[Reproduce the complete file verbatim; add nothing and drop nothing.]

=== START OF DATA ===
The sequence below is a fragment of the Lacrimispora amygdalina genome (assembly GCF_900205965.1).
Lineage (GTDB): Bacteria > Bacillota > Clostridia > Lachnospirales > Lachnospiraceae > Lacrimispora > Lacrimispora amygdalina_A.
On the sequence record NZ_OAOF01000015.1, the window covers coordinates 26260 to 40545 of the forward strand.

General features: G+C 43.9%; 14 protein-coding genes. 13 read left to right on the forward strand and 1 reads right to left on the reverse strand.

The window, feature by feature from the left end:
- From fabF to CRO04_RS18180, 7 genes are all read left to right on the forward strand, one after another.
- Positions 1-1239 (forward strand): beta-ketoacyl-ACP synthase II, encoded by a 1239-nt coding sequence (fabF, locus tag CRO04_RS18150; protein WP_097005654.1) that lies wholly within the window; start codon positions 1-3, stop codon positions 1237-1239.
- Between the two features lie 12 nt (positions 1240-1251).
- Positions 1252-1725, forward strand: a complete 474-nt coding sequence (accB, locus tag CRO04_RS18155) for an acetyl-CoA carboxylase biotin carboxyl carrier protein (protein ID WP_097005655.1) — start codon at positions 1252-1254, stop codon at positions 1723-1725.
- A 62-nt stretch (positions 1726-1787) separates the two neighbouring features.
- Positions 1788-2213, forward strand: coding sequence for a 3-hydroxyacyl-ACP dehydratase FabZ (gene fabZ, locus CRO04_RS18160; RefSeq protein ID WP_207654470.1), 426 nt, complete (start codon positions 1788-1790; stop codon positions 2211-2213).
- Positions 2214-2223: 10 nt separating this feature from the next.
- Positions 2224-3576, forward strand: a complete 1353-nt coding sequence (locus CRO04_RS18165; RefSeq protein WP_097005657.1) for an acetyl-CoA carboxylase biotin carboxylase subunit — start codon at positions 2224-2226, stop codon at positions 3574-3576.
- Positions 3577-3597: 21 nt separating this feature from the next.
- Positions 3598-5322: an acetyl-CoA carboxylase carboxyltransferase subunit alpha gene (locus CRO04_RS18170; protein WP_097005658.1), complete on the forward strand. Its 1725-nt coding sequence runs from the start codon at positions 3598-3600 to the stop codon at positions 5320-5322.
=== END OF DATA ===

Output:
The sequence below is a fragment of the Lacrimispora amygdalina genome (assembly GCF_900205965.1).
Lineage (GTDB): Bacteria > Bacillota > Clostridia > Lachnospirales > Lachnospiraceae > Lacrimispora > Lacrimispora amygdalina_A.
On the sequence record NZ_OAOF01000015.1, the window covers coordinates 26260 to 40545 of the forward strand.

General features: G+C 43.9%; 14 protein-coding genes. 13 read left to right on the forward strand and 1 reads right to left on the reverse strand.

The window, feature by feature from the left end:
- From fabF to CRO04_RS18180, 7 genes are all read left to right on the forward strand, one after another.
- Positions 1-1239 (forward strand): beta-ketoacyl-ACP synthase II, encoded by a 1239-nt coding sequence (fabF, locus tag CRO04_RS18150; protein WP_097005654.1) that lies wholly within the window; start codon positions 1-3, stop codon positions 1237-1239.
- Between the two features lie 12 nt (positions 1240-1251).
- Positions 1252-1725, forward strand: a complete 474-nt coding sequence (accB, locus tag CRO04_RS18155) for an acetyl-CoA carboxylase biotin carboxyl carrier protein (protein ID WP_097005655.1) — start codon at positions 1252-1254, stop codon at positions 1723-1725.
- A 62-nt stretch (positions 1726-1787) separates the two neighbouring features.
- Positions 1788-2213, forward strand: coding sequence for a 3-hydroxyacyl-ACP dehydratase FabZ (gene fabZ, locus CRO04_RS18160; RefSeq protein ID WP_207654470.1), 426 nt, complete (start codon positions 1788-1790; stop codon positions 2211-2213).
- Positions 2214-2223: 10 nt separating this feature from the next.
- Positions 2224-3576, forward strand: a complete 1353-nt coding sequence (locus CRO04_RS18165; RefSeq protein WP_097005657.1) for an acetyl-CoA carboxylase biotin carboxylase subunit — start codon at positions 2224-2226, stop codon at positions 3574-3576.
- Positions 3577-3597: 21 nt separating this feature from the next.
- Positions 3598-5322: an acetyl-CoA carboxylase carboxyltransferase subunit alpha gene (locus CRO04_RS18170; protein WP_097005658.1), complete on the forward strand. Its 1725-nt coding sequence runs from the start codon at positions 3598-3600 to the stop codon at positions 5320-5322.